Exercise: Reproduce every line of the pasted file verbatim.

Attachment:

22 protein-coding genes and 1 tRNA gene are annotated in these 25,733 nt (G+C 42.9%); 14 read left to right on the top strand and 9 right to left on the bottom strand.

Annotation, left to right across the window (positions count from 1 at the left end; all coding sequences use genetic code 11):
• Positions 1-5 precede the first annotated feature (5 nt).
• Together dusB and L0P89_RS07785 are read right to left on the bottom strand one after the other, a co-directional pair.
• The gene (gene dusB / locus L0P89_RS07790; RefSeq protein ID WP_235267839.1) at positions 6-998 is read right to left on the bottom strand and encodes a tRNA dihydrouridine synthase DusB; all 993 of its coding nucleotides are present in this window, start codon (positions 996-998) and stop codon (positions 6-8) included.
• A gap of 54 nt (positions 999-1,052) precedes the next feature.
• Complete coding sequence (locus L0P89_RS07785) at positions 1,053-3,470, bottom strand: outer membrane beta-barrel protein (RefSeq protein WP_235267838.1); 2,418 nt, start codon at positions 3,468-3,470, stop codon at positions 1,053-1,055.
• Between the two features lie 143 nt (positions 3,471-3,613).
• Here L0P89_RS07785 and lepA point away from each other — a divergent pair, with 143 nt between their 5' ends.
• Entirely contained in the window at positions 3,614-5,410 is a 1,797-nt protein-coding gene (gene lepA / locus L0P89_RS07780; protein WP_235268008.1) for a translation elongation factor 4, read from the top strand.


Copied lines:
22 protein-coding genes and 1 tRNA gene are annotated in these 25,733 nt (G+C 42.9%); 14 read left to right on the top strand and 9 right to left on the bottom strand.

Annotation, left to right across the window (positions count from 1 at the left end; all coding sequences use genetic code 11):
• Positions 1-5 precede the first annotated feature (5 nt).
• Together dusB and L0P89_RS07785 are read right to left on the bottom strand one after the other, a co-directional pair.
• The gene (gene dusB / locus L0P89_RS07790; RefSeq protein ID WP_235267839.1) at positions 6-998 is read right to left on the bottom strand and encodes a tRNA dihydrouridine synthase DusB; all 993 of its coding nucleotides are present in this window, start codon (positions 996-998) and stop codon (positions 6-8) included.
• A gap of 54 nt (positions 999-1,052) precedes the next feature.
• Complete coding sequence (locus L0P89_RS07785) at positions 1,053-3,470, bottom strand: outer membrane beta-barrel protein (RefSeq protein WP_235267838.1); 2,418 nt, start codon at positions 3,468-3,470, stop codon at positions 1,053-1,055.
• Between the two features lie 143 nt (positions 3,471-3,613).
• Here L0P89_RS07785 and lepA point away from each other — a divergent pair, with 143 nt between their 5' ends.
• Entirely contained in the window at positions 3,614-5,410 is a 1,797-nt protein-coding gene (gene lepA / locus L0P89_RS07780; protein WP_235268008.1) for a translation elongation factor 4, read from the top strand.